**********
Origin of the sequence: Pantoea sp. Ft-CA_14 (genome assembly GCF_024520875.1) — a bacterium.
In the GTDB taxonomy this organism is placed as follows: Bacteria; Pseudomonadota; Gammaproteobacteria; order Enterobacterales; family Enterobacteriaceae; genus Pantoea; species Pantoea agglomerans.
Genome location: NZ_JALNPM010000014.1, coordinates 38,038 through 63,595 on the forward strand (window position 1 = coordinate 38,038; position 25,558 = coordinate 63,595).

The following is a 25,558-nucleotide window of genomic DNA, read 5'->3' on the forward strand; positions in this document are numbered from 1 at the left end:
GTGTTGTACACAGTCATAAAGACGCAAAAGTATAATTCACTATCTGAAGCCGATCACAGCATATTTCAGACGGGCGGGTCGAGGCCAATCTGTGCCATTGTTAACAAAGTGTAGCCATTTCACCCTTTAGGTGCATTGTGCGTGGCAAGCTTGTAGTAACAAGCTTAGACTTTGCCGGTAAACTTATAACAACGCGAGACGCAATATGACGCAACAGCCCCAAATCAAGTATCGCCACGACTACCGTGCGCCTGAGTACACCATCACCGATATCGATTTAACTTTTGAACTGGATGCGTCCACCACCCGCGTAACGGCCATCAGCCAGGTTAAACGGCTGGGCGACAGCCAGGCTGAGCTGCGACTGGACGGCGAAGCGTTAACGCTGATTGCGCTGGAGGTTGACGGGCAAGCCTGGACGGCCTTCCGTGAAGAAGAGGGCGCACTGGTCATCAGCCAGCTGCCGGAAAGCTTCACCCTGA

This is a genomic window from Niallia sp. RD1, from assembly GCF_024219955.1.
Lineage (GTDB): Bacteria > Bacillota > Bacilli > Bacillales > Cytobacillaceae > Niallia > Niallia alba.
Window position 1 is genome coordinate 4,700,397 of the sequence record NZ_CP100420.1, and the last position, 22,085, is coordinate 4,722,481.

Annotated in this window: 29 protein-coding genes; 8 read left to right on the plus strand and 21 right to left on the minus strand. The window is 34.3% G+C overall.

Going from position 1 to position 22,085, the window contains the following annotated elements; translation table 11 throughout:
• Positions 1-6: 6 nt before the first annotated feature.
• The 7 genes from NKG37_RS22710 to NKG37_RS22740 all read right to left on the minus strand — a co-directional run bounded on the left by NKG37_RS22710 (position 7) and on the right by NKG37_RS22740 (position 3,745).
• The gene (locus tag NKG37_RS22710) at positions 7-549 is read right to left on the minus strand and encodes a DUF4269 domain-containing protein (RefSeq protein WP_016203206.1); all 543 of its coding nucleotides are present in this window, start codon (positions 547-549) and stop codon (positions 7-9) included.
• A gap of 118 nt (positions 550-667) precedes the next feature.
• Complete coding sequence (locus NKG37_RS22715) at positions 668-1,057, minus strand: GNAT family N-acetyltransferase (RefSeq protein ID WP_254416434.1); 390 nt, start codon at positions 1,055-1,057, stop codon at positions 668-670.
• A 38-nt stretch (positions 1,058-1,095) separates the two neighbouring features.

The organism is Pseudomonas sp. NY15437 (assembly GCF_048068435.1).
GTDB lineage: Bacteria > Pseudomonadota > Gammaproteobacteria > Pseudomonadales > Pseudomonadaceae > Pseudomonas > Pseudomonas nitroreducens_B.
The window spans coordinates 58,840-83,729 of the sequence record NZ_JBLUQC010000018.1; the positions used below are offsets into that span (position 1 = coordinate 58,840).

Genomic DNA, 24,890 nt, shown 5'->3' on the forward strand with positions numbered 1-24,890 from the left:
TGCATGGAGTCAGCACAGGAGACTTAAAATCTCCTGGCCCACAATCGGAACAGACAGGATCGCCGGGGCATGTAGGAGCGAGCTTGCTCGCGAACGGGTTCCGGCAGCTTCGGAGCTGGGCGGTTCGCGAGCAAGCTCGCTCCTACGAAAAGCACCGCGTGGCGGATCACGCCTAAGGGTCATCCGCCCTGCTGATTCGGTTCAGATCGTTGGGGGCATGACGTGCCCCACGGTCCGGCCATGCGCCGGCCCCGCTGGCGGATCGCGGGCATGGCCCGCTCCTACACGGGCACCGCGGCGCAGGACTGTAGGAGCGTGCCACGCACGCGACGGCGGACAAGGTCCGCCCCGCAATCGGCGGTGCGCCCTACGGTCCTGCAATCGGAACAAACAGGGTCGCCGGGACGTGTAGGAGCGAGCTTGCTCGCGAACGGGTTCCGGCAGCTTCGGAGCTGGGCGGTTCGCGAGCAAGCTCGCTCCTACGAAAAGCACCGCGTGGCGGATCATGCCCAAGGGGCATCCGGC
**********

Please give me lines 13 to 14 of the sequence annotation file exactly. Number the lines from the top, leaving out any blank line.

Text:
• The gene (locus tag NKG37_RS22710) at positions 7-549 is read right to left on the minus strand and encodes a DUF4269 domain-containing protein (RefSeq protein WP_016203206.1); all 543 of its coding nucleotides are present in this window, start codon (positions 547-549) and stop codon (positions 7-9) included.
• A gap of 118 nt (positions 550-667) precedes the next feature.